The US drug manufacturer Pfizer Inc and Ireland-based Allergan Plc have cancelled their proposed $160 billion merger, which would have seen the American drug giant relocate to Ireland. The decision was due to the US Treasury’s rules aimed at curbing deals where companies move overseas to cut taxes.
The news is seen a win for President Barack Obama who has been backing the Treasury’s rules on such deals, called inversions. The deal would have seen Pfizer cut its tax bill by $1 billion per year.
The Treasury rules did not name Pfizer and Allergan but one of the provisions targeted a specific feature of their merger, specifically Allergan's history as a major acquirer of other companies.
A source told Reuters that the decision to call the deal off was due to the fact that Pfizer was concerned that tweaks to salvage it might have provoked the Treasury to create new rules. On Tuesday Obama called tax avoidance a “huge problem.” The President urged Congress to take action to stop these inversion deals.
It’s believed that the Pfizer / Allergan proposal was the largest inversion deal every planned and while its demise might seem like bad news for Ireland this may not be the reality.
Ireland is the largest global recipient of inversions by value, according to a study carried out last year by the Think-tank for Social Change (TASC). While the collapse of this major deal might mean the loss of tax dollars in reality inversions tend to generate little revenue for Ireland, bring few jobs, and cost the Irish taxpayers money.
On Wednesday the Irish Ministry for Finance said “In relation to any transactions that may not involve real substance in terms of jobs and investment in the Irish economy, Ireland does not encourage such transactions.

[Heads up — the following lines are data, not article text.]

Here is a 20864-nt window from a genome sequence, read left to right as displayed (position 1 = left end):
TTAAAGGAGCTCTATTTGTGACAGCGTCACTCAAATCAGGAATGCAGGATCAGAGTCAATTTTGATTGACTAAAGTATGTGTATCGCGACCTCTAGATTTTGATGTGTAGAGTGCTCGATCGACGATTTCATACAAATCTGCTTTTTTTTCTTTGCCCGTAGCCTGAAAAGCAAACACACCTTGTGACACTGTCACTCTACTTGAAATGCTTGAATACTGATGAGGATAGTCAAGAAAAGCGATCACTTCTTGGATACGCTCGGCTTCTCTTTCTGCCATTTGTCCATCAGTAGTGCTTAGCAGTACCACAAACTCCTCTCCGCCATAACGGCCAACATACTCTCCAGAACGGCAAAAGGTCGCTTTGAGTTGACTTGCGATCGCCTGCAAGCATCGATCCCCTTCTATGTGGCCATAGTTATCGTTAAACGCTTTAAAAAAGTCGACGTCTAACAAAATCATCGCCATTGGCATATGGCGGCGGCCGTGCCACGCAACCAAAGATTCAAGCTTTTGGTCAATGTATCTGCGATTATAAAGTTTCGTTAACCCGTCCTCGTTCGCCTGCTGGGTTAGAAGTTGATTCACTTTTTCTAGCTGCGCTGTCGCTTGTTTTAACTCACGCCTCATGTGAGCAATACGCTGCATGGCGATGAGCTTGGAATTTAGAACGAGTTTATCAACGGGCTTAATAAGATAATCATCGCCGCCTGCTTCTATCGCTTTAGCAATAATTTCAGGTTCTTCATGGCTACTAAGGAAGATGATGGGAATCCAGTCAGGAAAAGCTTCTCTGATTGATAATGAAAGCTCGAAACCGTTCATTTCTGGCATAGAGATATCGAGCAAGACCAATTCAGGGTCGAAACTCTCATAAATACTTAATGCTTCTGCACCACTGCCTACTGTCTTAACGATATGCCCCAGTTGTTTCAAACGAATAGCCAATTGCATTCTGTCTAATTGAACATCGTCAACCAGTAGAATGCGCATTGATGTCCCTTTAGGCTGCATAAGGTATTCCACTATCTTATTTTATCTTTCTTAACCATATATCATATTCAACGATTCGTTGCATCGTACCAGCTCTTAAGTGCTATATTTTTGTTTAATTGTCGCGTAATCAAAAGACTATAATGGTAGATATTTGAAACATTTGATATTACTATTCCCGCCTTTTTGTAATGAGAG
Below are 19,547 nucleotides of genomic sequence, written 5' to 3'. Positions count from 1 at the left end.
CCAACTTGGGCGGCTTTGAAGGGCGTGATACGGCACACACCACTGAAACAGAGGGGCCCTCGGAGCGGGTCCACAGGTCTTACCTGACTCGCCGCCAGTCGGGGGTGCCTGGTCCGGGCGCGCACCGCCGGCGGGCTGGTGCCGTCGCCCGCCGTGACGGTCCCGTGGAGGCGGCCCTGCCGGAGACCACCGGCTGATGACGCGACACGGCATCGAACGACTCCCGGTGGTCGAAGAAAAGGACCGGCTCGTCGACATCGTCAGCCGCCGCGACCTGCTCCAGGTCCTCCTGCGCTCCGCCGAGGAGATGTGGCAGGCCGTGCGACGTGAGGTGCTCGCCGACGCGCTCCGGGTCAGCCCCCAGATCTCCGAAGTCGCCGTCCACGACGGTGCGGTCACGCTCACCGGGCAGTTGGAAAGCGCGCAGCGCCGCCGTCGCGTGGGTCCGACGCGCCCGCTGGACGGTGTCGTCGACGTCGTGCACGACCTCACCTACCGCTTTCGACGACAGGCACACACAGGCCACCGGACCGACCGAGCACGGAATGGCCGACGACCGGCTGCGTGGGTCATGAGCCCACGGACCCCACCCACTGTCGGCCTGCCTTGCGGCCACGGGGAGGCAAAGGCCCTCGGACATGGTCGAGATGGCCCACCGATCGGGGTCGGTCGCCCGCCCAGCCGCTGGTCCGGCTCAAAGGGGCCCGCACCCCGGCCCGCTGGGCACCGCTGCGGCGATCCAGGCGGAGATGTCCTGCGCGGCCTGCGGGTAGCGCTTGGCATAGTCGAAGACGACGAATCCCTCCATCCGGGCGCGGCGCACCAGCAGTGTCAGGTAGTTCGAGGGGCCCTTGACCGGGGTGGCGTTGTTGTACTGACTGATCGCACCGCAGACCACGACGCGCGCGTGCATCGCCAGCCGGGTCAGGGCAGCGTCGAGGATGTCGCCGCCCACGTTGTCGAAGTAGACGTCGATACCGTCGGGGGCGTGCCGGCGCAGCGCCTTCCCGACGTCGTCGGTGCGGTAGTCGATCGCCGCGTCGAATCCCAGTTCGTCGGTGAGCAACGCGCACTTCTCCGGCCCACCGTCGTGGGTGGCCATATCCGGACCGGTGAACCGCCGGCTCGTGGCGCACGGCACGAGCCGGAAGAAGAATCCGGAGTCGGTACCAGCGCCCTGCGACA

“The Irish government has made clear that we would welcome any changes made by the U.S. administration to address this problem.”
Seamus Coffey, an economics lecturer at University College Cork, explained to Bloomberg, that the idea that inversion deals create a tax windfall for Ireland is questionable. The United States applies 35% tax to companies’ worldwide income. Pfizer therefore pays 20% to London, on its United Kingdom profit and an extra 15% to the US.
However, in Dublin (where the tax rate is 12.5%) Pfizer would owe nothing extra to the Irish authorities on the company’s UK income. According to Coffey, Pfizer would have reduced its tax bill, the US would have lost and Ireland would have gained nothing.
“Inversions represent a reputational risk, sometimes for very little tax gain and at the cost of higher contributions to the EU,” said Coffey.
He added that curbing inversions is “not negative in any serious way for us.”
In the past US drug maker AbbVie Inc bowed out of its $55 billion takeover of Ireland-based Shire Ple in 2014. AbbieVie paid Shire a $1.6 billion fee.
Pfizer will now reimburse Allergan $150 million in expenses following the collapse. On Tuesday shares of Allergan fell by 15% but were up 1.3% to $239.86 at early trading. Similarly, Pfizer edged up 1.2% to $31.74.
Now that the deal to move to Ireland is off Pfizer will decide whether to split off its hundreds of generic medicines into a separate business. The company had been putting off making that decision until 2019.
Les Funtleyder, health care portfolio manager at E Squared Asset Management in New York, which holds Pfizer shares is not clear that Pfizer should definitely split into two. He said “It is true that these larger companies are a little unwieldy to manage but there are plenty of strategies to keep them together and increase shareholder value."
Chief Executive Allergan, Brent Saunders, told CNBC the new Treasury rule would not stop the company from going ahead with their other stock-based acquisitions, as early as fall of this year. He said the new Treasury rule takes into account the past three years of a company's deals.
Saunders said "It really looked like they did a very find job at constructing a temporary rule to stop this deal and obviously it was successful.”